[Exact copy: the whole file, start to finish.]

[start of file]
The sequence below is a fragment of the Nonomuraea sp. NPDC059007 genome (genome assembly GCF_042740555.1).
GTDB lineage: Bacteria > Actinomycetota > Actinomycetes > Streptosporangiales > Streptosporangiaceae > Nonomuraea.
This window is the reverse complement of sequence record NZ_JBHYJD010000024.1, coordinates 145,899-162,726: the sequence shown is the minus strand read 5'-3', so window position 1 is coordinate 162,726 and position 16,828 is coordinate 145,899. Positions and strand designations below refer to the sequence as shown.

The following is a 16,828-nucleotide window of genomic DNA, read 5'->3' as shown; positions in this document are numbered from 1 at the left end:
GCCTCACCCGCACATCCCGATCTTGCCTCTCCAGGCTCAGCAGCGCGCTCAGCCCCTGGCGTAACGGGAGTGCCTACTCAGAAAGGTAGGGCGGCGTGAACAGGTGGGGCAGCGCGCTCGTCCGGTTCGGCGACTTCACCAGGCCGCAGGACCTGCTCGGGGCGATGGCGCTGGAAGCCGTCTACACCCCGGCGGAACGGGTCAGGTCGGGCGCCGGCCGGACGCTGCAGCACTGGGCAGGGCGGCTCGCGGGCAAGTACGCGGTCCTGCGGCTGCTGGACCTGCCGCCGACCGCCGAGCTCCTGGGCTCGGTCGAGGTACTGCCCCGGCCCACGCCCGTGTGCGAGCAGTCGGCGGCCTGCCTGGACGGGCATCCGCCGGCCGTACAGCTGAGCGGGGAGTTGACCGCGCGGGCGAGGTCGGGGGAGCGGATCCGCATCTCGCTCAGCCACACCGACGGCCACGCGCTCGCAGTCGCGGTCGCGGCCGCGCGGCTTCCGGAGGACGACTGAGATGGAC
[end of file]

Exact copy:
The sequence below is a fragment of the Nonomuraea sp. NPDC059007 genome (genome assembly GCF_042740555.1).
GTDB lineage: Bacteria > Actinomycetota > Actinomycetes > Streptosporangiales > Streptosporangiaceae > Nonomuraea.
This window is the reverse complement of sequence record NZ_JBHYJD010000024.1, coordinates 145,899-162,726: the sequence shown is the minus strand read 5'-3', so window position 1 is coordinate 162,726 and position 16,828 is coordinate 145,899. Positions and strand designations below refer to the sequence as shown.

The following is a 16,828-nucleotide window of genomic DNA, read 5'->3' as shown; positions in this document are numbered from 1 at the left end:
GCCTCACCCGCACATCCCGATCTTGCCTCTCCAGGCTCAGCAGCGCGCTCAGCCCCTGGCGTAACGGGAGTGCCTACTCAGAAAGGTAGGGCGGCGTGAACAGGTGGGGCAGCGCGCTCGTCCGGTTCGGCGACTTCACCAGGCCGCAGGACCTGCTCGGGGCGATGGCGCTGGAAGCCGTCTACACCCCGGCGGAACGGGTCAGGTCGGGCGCCGGCCGGACGCTGCAGCACTGGGCAGGGCGGCTCGCGGGCAAGTACGCGGTCCTGCGGCTGCTGGACCTGCCGCCGACCGCCGAGCTCCTGGGCTCGGTCGAGGTACTGCCCCGGCCCACGCCCGTGTGCGAGCAGTCGGCGGCCTGCCTGGACGGGCATCCGCCGGCCGTACAGCTGAGCGGGGAGTTGACCGCGCGGGCGAGGTCGGGGGAGCGGATCCGCATCTCGCTCAGCCACACCGACGGCCACGCGCTCGCAGTCGCGGTCGCGGCCGCGCGGCTTCCGGAGGACGACTGAGATGGAC